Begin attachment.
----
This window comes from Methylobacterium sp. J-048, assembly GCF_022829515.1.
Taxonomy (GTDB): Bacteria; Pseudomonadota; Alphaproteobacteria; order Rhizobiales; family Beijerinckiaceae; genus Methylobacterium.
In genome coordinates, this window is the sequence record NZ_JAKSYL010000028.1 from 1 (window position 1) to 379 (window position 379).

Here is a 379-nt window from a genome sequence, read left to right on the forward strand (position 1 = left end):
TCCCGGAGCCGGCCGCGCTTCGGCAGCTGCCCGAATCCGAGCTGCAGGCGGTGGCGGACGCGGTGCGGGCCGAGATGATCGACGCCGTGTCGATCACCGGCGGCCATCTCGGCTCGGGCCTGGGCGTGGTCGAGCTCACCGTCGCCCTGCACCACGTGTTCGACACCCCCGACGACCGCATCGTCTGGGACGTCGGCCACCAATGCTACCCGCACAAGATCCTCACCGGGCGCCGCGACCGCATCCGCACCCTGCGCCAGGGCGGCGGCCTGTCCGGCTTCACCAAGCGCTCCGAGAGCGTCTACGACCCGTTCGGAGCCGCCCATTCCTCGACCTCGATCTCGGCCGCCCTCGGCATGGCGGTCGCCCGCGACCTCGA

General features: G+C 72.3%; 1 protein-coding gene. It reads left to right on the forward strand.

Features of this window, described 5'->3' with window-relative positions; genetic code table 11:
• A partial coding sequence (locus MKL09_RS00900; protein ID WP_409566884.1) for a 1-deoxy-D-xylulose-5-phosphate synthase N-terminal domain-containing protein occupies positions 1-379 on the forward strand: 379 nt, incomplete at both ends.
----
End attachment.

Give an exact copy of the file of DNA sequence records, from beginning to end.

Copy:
This window comes from Methylobacterium sp. J-048, assembly GCF_022829515.1.
Taxonomy (GTDB): Bacteria; Pseudomonadota; Alphaproteobacteria; order Rhizobiales; family Beijerinckiaceae; genus Methylobacterium.
In genome coordinates, this window is the sequence record NZ_JAKSYL010000028.1 from 1 (window position 1) to 379 (window position 379).

Here is a 379-nt window from a genome sequence, read left to right on the forward strand (position 1 = left end):
TCCCGGAGCCGGCCGCGCTTCGGCAGCTGCCCGAATCCGAGCTGCAGGCGGTGGCGGACGCGGTGCGGGCCGAGATGATCGACGCCGTGTCGATCACCGGCGGCCATCTCGGCTCGGGCCTGGGCGTGGTCGAGCTCACCGTCGCCCTGCACCACGTGTTCGACACCCCCGACGACCGCATCGTCTGGGACGTCGGCCACCAATGCTACCCGCACAAGATCCTCACCGGGCGCCGCGACCGCATCCGCACCCTGCGCCAGGGCGGCGGCCTGTCCGGCTTCACCAAGCGCTCCGAGAGCGTCTACGACCCGTTCGGAGCCGCCCATTCCTCGACCTCGATCTCGGCCGCCCTCGGCATGGCGGTCGCCCGCGACCTCGA

General features: G+C 72.3%; 1 protein-coding gene. It reads left to right on the forward strand.

Features of this window, described 5'->3' with window-relative positions; genetic code table 11:
• A partial coding sequence (locus MKL09_RS00900; protein ID WP_409566884.1) for a 1-deoxy-D-xylulose-5-phosphate synthase N-terminal domain-containing protein occupies positions 1-379 on the forward strand: 379 nt, incomplete at both ends.